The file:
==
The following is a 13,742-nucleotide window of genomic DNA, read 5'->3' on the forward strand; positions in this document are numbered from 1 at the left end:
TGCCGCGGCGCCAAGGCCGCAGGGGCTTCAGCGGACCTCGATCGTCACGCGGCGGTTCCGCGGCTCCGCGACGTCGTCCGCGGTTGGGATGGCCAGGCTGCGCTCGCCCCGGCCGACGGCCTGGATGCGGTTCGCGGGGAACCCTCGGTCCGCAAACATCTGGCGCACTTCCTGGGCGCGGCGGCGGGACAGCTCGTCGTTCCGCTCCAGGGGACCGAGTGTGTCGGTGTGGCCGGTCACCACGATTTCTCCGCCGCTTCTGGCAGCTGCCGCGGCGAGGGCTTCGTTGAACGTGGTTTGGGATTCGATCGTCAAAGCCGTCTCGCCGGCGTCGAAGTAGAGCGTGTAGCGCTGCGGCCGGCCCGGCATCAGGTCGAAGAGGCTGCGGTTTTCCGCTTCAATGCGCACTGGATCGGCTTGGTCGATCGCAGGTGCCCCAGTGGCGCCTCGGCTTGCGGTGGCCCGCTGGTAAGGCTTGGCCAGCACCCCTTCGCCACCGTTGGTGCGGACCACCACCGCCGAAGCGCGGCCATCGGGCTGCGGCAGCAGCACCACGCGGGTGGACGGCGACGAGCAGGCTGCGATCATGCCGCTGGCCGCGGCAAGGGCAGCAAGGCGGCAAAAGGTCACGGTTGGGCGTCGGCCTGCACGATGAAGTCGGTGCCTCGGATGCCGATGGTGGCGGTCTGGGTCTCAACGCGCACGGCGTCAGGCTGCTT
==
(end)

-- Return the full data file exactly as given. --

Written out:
The following is a 13,742-nucleotide window of genomic DNA, read 5'->3' on the forward strand; positions in this document are numbered from 1 at the left end:
TGCCGCGGCGCCAAGGCCGCAGGGGCTTCAGCGGACCTCGATCGTCACGCGGCGGTTCCGCGGCTCCGCGACGTCGTCCGCGGTTGGGATGGCCAGGCTGCGCTCGCCCCGGCCGACGGCCTGGATGCGGTTCGCGGGGAACCCTCGGTCCGCAAACATCTGGCGCACTTCCTGGGCGCGGCGGCGGGACAGCTCGTCGTTCCGCTCCAGGGGACCGAGTGTGTCGGTGTGGCCGGTCACCACGATTTCTCCGCCGCTTCTGGCAGCTGCCGCGGCGAGGGCTTCGTTGAACGTGGTTTGGGATTCGATCGTCAAAGCCGTCTCGCCGGCGTCGAAGTAGAGCGTGTAGCGCTGCGGCCGGCCCGGCATCAGGTCGAAGAGGCTGCGGTTTTCCGCTTCAATGCGCACTGGATCGGCTTGGTCGATCGCAGGTGCCCCAGTGGCGCCTCGGCTTGCGGTGGCCCGCTGGTAAGGCTTGGCCAGCACCCCTTCGCCACCGTTGGTGCGGACCACCACCGCCGAAGCGCGGCCATCGGGCTGCGGCAGCAGCACCACGCGGGTGGACGGCGACGAGCAGGCTGCGATCATGCCGCTGGCCGCGGCAAGGGCAGCAAGGCGGCAAAAGGTCACGGTTGGGCGTCGGCCTGCACGATGAAGTCGGTGCCTCGGATGCCGATGGTGGCGGTCTGGGTCTCAACGCGCACGGCGTCAGGCTGCTT